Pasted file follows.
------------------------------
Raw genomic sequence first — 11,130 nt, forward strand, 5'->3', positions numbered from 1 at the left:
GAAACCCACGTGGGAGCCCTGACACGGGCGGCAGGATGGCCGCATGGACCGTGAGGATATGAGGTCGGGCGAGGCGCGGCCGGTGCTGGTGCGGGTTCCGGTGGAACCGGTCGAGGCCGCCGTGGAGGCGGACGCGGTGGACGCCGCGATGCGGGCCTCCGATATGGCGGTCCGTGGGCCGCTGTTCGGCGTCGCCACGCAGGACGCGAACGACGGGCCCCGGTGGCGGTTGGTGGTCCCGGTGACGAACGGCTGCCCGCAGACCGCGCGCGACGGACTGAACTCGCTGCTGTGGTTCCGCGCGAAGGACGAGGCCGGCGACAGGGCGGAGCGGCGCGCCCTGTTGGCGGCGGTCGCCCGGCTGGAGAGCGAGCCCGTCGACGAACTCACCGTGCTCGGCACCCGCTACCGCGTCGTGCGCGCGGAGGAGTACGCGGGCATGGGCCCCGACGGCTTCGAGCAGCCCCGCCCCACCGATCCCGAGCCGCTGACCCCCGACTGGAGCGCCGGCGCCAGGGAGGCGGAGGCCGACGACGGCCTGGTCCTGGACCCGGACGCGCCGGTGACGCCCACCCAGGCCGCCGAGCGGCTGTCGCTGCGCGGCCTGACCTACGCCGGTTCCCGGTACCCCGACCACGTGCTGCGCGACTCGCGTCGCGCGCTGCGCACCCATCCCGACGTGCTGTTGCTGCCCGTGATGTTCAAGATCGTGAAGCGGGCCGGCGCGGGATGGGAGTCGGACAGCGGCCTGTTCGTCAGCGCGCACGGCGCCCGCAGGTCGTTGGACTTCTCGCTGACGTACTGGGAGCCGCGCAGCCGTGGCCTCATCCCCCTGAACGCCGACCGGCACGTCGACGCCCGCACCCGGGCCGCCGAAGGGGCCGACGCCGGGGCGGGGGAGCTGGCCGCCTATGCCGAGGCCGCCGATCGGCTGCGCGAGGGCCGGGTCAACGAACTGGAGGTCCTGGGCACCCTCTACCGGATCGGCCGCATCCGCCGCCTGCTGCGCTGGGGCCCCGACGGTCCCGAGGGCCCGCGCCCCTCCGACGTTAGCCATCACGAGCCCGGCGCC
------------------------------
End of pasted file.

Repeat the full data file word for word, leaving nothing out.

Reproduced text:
Raw genomic sequence first — 11,130 nt, forward strand, 5'->3', positions numbered from 1 at the left:
GAAACCCACGTGGGAGCCCTGACACGGGCGGCAGGATGGCCGCATGGACCGTGAGGATATGAGGTCGGGCGAGGCGCGGCCGGTGCTGGTGCGGGTTCCGGTGGAACCGGTCGAGGCCGCCGTGGAGGCGGACGCGGTGGACGCCGCGATGCGGGCCTCCGATATGGCGGTCCGTGGGCCGCTGTTCGGCGTCGCCACGCAGGACGCGAACGACGGGCCCCGGTGGCGGTTGGTGGTCCCGGTGACGAACGGCTGCCCGCAGACCGCGCGCGACGGACTGAACTCGCTGCTGTGGTTCCGCGCGAAGGACGAGGCCGGCGACAGGGCGGAGCGGCGCGCCCTGTTGGCGGCGGTCGCCCGGCTGGAGAGCGAGCCCGTCGACGAACTCACCGTGCTCGGCACCCGCTACCGCGTCGTGCGCGCGGAGGAGTACGCGGGCATGGGCCCCGACGGCTTCGAGCAGCCCCGCCCCACCGATCCCGAGCCGCTGACCCCCGACTGGAGCGCCGGCGCCAGGGAGGCGGAGGCCGACGACGGCCTGGTCCTGGACCCGGACGCGCCGGTGACGCCCACCCAGGCCGCCGAGCGGCTGTCGCTGCGCGGCCTGACCTACGCCGGTTCCCGGTACCCCGACCACGTGCTGCGCGACTCGCGTCGCGCGCTGCGCACCCATCCCGACGTGCTGTTGCTGCCCGTGATGTTCAAGATCGTGAAGCGGGCCGGCGCGGGATGGGAGTCGGACAGCGGCCTGTTCGTCAGCGCGCACGGCGCCCGCAGGTCGTTGGACTTCTCGCTGACGTACTGGGAGCCGCGCAGCCGTGGCCTCATCCCCCTGAACGCCGACCGGCACGTCGACGCCCGCACCCGGGCCGCCGAAGGGGCCGACGCCGGGGCGGGGGAGCTGGCCGCCTATGCCGAGGCCGCCGATCGGCTGCGCGAGGGCCGGGTCAACGAACTGGAGGTCCTGGGCACCCTCTACCGGATCGGCCGCATCCGCCGCCTGCTGCGCTGGGGCCCCGACGGTCCCGAGGGCCCGCGCCCCTCCGACGTTAGCCATCACGAGCCCGGCGCC